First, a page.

Changing technology provides new challenge for design tools

Changing technology provides new challenge for design toolsEDA might be relatively small in terms of revenue but, as Richard Ball explains, it is critical to the multibillion dollar semiconductor industry and hence the trillion dollar electronics industry
Like it or not, EDA tools are critical to modern chip design. Whatever anyone says, you simply cannot design a decent sized Asic without modern EDA tools. Or maybe you could, but not without being several years late to market.
So although EDA is a relatively small industry in terms of revenue – under $3bn last year – it is absolutely critical to the $134bn semiconductor industry and hence the trillion dollar electronics industry.
Aart deGeus, chairman and CEOof Synopsys, thinks EDA has an important part to play.”There is an enormous amount of change upon us,” he says. “The semiconductor industry is going to be shaken up considerably. We will be at the heart of leading this change.”
Apart from smaller processes, Moore’s Law and technical advances like copper interconnect, these changes in the semiconductor industry are being led by the move towards intellectual property (IP) and systems on a chip (SoC).
“We’re entering a very interesting time,” says Bryan Lewis, Asic analyst at market research firm Dataquest. “We now have the capacity to put an entire system on a chip. This will change the dynamics of the industry as when the first CPU was introduced.”
Within three years, the number of SoC Asics will exceed the number of non-SoC devices. Products using these devices include mobile phones, set-top boxes, games, and PCs.
Prakesh Bhalerao, CEOof synthesis firm Ambit, says: “The whole thing revolves around silicon. We’re an ancillary industry to silicon. As silicon changes, EDA must move with it.”
Those companies that embrace SoC will survive, ready to face the next industry crisis. “The reason companies like Ericsson are successful is that they’ve been doing this for four years,” says Bernd Braune, senior vice-president at Mentor Graphics.
Unfortunately, these changes mean existing EDA tools will at best be stretched and possibly be unable to meet the challenge.
“The number of gates available for the same price has multiplied many times,” says Bhalerao. “There is so much capacity coming on line, this will force a design methodology change.”
Indeed, we are seeing this with a new generation of tools, particularly for verifying designs.
EDA companies are now selling tools for formal verification, static timing analysis, cycle based simulation and hardware and software co-design, not just for the few high end designs, but for many of the mainstream Asic projects.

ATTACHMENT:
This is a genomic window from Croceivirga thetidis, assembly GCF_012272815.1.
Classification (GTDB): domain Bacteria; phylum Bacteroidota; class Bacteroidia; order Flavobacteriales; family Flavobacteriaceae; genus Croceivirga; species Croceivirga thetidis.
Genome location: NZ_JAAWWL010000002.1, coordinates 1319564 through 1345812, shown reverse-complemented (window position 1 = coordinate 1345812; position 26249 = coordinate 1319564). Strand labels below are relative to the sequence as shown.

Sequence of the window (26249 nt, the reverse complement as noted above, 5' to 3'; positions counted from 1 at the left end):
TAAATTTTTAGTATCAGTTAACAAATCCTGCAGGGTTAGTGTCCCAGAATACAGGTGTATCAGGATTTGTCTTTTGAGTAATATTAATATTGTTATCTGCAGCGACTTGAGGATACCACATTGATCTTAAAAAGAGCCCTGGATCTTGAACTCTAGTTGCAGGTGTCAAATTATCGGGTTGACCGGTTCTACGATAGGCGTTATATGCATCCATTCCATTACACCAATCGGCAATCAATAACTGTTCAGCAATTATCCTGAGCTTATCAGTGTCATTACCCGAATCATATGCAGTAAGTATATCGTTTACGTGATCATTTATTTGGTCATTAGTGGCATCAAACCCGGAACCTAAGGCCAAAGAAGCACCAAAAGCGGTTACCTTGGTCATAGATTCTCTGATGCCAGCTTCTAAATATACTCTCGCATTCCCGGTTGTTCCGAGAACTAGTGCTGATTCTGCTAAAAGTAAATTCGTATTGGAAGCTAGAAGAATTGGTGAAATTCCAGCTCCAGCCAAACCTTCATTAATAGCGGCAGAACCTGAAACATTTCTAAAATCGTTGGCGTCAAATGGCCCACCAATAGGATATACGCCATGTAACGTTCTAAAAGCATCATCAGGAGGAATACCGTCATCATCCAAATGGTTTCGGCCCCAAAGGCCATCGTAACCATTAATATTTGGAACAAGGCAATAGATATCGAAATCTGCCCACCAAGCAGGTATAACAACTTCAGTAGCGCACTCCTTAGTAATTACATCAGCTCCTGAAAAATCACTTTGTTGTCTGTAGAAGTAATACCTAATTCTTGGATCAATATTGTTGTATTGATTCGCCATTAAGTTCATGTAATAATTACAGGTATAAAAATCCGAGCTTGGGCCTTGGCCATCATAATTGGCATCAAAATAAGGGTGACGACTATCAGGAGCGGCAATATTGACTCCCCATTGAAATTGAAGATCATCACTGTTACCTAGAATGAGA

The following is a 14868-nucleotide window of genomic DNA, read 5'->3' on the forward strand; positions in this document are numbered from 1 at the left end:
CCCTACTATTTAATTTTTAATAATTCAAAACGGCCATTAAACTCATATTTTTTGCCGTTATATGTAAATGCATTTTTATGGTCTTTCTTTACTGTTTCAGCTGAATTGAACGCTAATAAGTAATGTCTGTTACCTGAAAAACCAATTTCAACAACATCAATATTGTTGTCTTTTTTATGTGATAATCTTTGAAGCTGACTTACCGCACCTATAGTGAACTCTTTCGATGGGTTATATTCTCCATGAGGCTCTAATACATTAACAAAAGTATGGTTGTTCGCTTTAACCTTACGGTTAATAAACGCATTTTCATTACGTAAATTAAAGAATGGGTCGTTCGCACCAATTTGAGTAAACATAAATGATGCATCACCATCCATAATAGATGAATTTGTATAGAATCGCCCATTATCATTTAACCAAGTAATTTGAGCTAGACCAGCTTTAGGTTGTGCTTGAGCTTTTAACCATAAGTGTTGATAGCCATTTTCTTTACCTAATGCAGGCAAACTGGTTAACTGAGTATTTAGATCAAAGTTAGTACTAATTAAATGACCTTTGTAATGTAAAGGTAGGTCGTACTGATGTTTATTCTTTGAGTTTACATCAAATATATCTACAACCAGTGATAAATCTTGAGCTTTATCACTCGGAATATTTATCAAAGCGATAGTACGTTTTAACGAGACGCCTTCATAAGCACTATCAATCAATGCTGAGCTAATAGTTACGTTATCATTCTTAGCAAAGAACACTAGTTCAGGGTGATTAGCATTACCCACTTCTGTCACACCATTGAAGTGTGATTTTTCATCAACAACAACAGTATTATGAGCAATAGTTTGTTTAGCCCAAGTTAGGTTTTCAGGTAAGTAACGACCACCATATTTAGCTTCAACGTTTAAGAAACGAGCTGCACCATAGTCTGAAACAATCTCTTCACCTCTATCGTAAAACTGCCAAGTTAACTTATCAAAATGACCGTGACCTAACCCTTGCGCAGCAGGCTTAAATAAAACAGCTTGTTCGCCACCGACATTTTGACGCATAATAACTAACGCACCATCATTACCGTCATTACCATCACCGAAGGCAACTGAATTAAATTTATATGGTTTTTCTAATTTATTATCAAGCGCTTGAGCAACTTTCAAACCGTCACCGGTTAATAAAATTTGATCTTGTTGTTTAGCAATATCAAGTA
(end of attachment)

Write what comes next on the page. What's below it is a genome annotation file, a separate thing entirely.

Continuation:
The main problem for the past couple of years has been verifying the designs. The constant simulation needed throughout the design cycle is a sore tax on resources and time. Although tools like formal verification promise much, every semiconductor improvement makes the EDA problem worse. To prove a point, the latest hitch in Intel’s 64-bit Merced processor – a delay of six months – is due to verification problems.
“Semiconductor companies are providing increasing numbers of gates, so the tools will always be stretched,” says de Geus. “There will always be a gap between what the engineer can design and what can be produced. Verification will be playing catch-up for the foreseeable future.”
So while SoC helps solve the design problem and reduce component costs, it makes verification even harder than it is now.
Jack Harding, president and CEOof Cadence, agrees:”Verification as a problem is not going to go away. A third to a half of our R&D goes to some form of verification.”
The increasing use of IP is critical to the continued success of the semiconductor industry. As Synopsys’ de Geus says:”It’s clear that no very large chips will be done without IP.”
Therefore, to help chip designers some EDA firms aim to provide the blocks of IP needed in SoC devices.
Mentor Graphics is leading the charge with its Inventra business unit. Inventra develops its own IP and acts as a publisher for other firms’ IP. Project Alba in Scotland will also act as an IP repository
Synopsys has approached the problem from another direction. It has forged links with the silicon suppliers themselves – the Asic houses.
Over the past few years, the company has developed a library of physical layouts for common logic gates and simple circuits. This is called cell based array (CBA). A circuit designed using CBA can be made at any Asic house licensing the technology, of which there are around 30.
To improve their chances of making money, Mentor and Synopsys have teamed up to ensure that Mentor IP is manufacturable on Synopsys CBA. “We decided to take the Inventra cores, map them onto CBA and tape them out to check they work,” says de Geus.
The two companies are also licensing their tools to improve the design flow. Mentor’s Braune says:”Tool interoperability will change the industry and will help startups.”
Another issue is the number of EDA tools and the way they are used. Today, the average Asic size is around 250,000 gates. In just five years, this figure will increase to at least two million gates.
The complexity of the circuits means designers will require multiple tools to synthesise, simulate and perform all the other design tasks.
“The number of copies of EDA tools is going to explode,” says Bhalerao. “We used to have several engineers per licence. Now we’re moving to several licences per engineer.”
Ambit’s latest release of Buildgates, its synthesis tool, can be used in multiples to split the synthesis task across several processors.
Model Technology, which sells simulators for VHDL and Verilog designs, agrees with this assessment. The company has just done its biggest deal, selling 3,000 simulators to a company for use by just 300 designers.

Leave a Reply

Your email address will not be published. Required fields are marked *